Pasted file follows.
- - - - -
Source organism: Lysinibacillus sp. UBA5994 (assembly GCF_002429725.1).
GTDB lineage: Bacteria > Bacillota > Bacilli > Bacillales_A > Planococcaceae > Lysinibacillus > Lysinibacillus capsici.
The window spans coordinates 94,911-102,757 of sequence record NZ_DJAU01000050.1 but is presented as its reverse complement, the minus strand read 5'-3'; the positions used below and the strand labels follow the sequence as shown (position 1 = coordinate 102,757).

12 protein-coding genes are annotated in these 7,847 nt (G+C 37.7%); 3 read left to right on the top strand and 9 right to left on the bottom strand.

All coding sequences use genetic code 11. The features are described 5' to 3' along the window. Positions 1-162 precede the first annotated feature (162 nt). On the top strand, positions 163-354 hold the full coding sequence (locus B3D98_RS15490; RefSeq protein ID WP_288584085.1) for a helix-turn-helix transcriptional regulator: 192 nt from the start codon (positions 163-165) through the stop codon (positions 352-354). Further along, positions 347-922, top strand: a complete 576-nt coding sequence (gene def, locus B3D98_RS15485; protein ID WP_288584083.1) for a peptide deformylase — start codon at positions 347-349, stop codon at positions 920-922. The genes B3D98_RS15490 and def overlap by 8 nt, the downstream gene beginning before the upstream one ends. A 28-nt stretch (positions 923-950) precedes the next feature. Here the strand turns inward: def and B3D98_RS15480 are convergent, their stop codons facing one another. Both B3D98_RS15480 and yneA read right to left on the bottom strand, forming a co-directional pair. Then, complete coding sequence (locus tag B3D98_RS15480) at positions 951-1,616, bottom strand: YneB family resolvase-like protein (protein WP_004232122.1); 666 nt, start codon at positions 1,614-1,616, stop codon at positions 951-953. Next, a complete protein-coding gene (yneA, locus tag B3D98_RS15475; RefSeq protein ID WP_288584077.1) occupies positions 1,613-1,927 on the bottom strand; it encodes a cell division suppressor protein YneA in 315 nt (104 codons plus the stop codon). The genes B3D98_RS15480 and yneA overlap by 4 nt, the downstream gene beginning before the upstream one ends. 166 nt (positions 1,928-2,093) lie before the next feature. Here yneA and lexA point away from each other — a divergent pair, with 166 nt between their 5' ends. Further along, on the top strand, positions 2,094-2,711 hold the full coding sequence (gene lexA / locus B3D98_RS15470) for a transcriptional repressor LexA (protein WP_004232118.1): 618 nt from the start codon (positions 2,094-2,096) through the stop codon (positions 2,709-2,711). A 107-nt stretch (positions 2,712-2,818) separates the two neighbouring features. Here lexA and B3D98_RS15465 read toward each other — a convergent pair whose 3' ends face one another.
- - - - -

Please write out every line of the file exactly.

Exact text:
Source organism: Lysinibacillus sp. UBA5994 (assembly GCF_002429725.1).
GTDB lineage: Bacteria > Bacillota > Bacilli > Bacillales_A > Planococcaceae > Lysinibacillus > Lysinibacillus capsici.
The window spans coordinates 94,911-102,757 of sequence record NZ_DJAU01000050.1 but is presented as its reverse complement, the minus strand read 5'-3'; the positions used below and the strand labels follow the sequence as shown (position 1 = coordinate 102,757).

12 protein-coding genes are annotated in these 7,847 nt (G+C 37.7%); 3 read left to right on the top strand and 9 right to left on the bottom strand.

All coding sequences use genetic code 11. The features are described 5' to 3' along the window. Positions 1-162 precede the first annotated feature (162 nt). On the top strand, positions 163-354 hold the full coding sequence (locus B3D98_RS15490; RefSeq protein ID WP_288584085.1) for a helix-turn-helix transcriptional regulator: 192 nt from the start codon (positions 163-165) through the stop codon (positions 352-354). Further along, positions 347-922, top strand: a complete 576-nt coding sequence (gene def, locus B3D98_RS15485; protein ID WP_288584083.1) for a peptide deformylase — start codon at positions 347-349, stop codon at positions 920-922. The genes B3D98_RS15490 and def overlap by 8 nt, the downstream gene beginning before the upstream one ends. A 28-nt stretch (positions 923-950) precedes the next feature. Here the strand turns inward: def and B3D98_RS15480 are convergent, their stop codons facing one another. Both B3D98_RS15480 and yneA read right to left on the bottom strand, forming a co-directional pair. Then, complete coding sequence (locus tag B3D98_RS15480) at positions 951-1,616, bottom strand: YneB family resolvase-like protein (protein WP_004232122.1); 666 nt, start codon at positions 1,614-1,616, stop codon at positions 951-953. Next, a complete protein-coding gene (yneA, locus tag B3D98_RS15475; RefSeq protein ID WP_288584077.1) occupies positions 1,613-1,927 on the bottom strand; it encodes a cell division suppressor protein YneA in 315 nt (104 codons plus the stop codon). The genes B3D98_RS15480 and yneA overlap by 4 nt, the downstream gene beginning before the upstream one ends. 166 nt (positions 1,928-2,093) lie before the next feature. Here yneA and lexA point away from each other — a divergent pair, with 166 nt between their 5' ends. Further along, on the top strand, positions 2,094-2,711 hold the full coding sequence (gene lexA / locus B3D98_RS15470) for a transcriptional repressor LexA (protein WP_004232118.1): 618 nt from the start codon (positions 2,094-2,096) through the stop codon (positions 2,709-2,711). A 107-nt stretch (positions 2,712-2,818) separates the two neighbouring features. Here lexA and B3D98_RS15465 read toward each other — a convergent pair whose 3' ends face one another.